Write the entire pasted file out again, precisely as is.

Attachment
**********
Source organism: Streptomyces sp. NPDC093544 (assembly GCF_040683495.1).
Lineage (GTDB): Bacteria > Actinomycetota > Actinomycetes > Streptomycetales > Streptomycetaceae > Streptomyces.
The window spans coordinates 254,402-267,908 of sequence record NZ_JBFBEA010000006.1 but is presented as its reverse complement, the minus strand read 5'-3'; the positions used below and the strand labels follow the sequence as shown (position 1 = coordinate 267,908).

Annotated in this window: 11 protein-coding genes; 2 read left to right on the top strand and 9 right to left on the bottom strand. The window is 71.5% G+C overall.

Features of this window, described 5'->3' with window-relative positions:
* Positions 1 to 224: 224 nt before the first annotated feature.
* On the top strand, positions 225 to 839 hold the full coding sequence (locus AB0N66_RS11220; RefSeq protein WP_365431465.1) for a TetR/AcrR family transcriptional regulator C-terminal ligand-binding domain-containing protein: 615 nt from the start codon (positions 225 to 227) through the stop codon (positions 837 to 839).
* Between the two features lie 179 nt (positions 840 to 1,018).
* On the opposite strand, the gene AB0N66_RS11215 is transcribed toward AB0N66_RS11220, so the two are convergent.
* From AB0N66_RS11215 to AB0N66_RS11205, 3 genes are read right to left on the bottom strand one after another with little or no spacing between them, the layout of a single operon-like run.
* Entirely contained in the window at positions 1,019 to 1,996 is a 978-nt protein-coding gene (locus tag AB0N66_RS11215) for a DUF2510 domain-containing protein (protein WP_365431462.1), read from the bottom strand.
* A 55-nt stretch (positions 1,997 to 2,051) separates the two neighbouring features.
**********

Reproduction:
Source organism: Streptomyces sp. NPDC093544 (assembly GCF_040683495.1).
Lineage (GTDB): Bacteria > Actinomycetota > Actinomycetes > Streptomycetales > Streptomycetaceae > Streptomyces.
The window spans coordinates 254,402-267,908 of sequence record NZ_JBFBEA010000006.1 but is presented as its reverse complement, the minus strand read 5'-3'; the positions used below and the strand labels follow the sequence as shown (position 1 = coordinate 267,908).

Annotated in this window: 11 protein-coding genes; 2 read left to right on the top strand and 9 right to left on the bottom strand. The window is 71.5% G+C overall.

Features of this window, described 5'->3' with window-relative positions:
* Positions 1 to 224: 224 nt before the first annotated feature.
* On the top strand, positions 225 to 839 hold the full coding sequence (locus AB0N66_RS11220; RefSeq protein WP_365431465.1) for a TetR/AcrR family transcriptional regulator C-terminal ligand-binding domain-containing protein: 615 nt from the start codon (positions 225 to 227) through the stop codon (positions 837 to 839).
* Between the two features lie 179 nt (positions 840 to 1,018).
* On the opposite strand, the gene AB0N66_RS11215 is transcribed toward AB0N66_RS11220, so the two are convergent.
* From AB0N66_RS11215 to AB0N66_RS11205, 3 genes are read right to left on the bottom strand one after another with little or no spacing between them, the layout of a single operon-like run.
* Entirely contained in the window at positions 1,019 to 1,996 is a 978-nt protein-coding gene (locus tag AB0N66_RS11215) for a DUF2510 domain-containing protein (protein WP_365431462.1), read from the bottom strand.
* A 55-nt stretch (positions 1,997 to 2,051) separates the two neighbouring features.